Change comes slowly in the Bel Paese. There's a certain romance to the idea that the historical centers of Rome or Florence would be easily recognizable to residents 350 years ago.
Tiny cars and whining scooters in Italian cities and towns maneuver narrow cobblestone streets designed for horses and carriages; many restaurants rely on well-practiced classic dishes that haven't changed for decades; and some of the world's most magnificent classical architecture demands to be contemplated and studied rather than admired from the window of a passing vehicle.
But that timeless quality is matched by other aspects of Italian culture that are thoroughly modern. A proud G-8 nation and a founding member of the European Union, Italy is active on the international stage and modernizing its economy in an increasingly global marketplace. Status symbols like the newest car, most advanced smart phone, and latest designer threads abound. In numerous ways the country is indeed changing—but perhaps the change is slower than one might expect from a European country.
Some two decades after plans for a high-speed train network in Italy were first unveiled, and after more than €30 billion in expenditures, trains are moving faster.
Thanks to the new Alta Velocità lines, which can reach top speeds of more than 185 miles per hour, what was once a 4½-hour train ride between Rome and Milan can now be made in less than three hours. Rome to Florence now takes just over 90 minutes, Rome to Naples just over an hour, and Rome to Bari around four hours.
In 2011 new lines were set to open going farther south toward Reggio Calabria and eventually into Sicily. An east-west line is in the works linking Milan to Venice and Trieste.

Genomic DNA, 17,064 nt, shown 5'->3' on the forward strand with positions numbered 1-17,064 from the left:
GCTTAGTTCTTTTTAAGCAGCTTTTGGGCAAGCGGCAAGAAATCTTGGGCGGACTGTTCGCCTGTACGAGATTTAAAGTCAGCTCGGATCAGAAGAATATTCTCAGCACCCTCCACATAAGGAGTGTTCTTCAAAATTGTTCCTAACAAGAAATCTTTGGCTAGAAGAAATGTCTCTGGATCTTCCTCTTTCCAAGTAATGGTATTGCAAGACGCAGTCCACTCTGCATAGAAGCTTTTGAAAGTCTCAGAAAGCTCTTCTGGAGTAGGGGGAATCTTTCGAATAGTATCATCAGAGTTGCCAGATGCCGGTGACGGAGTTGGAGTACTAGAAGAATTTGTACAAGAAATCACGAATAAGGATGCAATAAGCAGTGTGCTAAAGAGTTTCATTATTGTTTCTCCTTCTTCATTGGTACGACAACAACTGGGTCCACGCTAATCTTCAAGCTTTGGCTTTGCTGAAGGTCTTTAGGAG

The government is banking on the high-speed trains not only to link far-flung parts of the country more closely, but also to improve the environment by providing a more energy-efficient alternative to domestic air travel. For travelers from abroad, the faster service means it's easier to see more of Italy on a single trip.
Growing Immigration Conflicts
Over the past decades, as immigration to Italy from the Balkans, Eastern Europe, Africa, Asia, and the subcontinent have increased, so too has tension between Italy and its immigrant communities. Prominent political parties like the Lega Nord promote policies and expound rhetoric that are aimed at scapegoating Italy's foreign residents (both legal and illegal) for damaging the country's fragile economy and national character.
Further conflict seemed inevitable in 2011 as boatloads of immigrants arrived in southern Italy from war-torn North African nations. For years, Italy's deals with foreign governments kept immigrants out, but as these governments faltered and collapsed, the arrival of refugees skyrocketed, sparking protests and outrage in the cities of their arrival.
Old vs. New
For a country with a history and art tradition as rich and varied as Italy's, perhaps it shouldn't come as a surprise that when the present rubs up against the past, sparks can fly—often in a good way.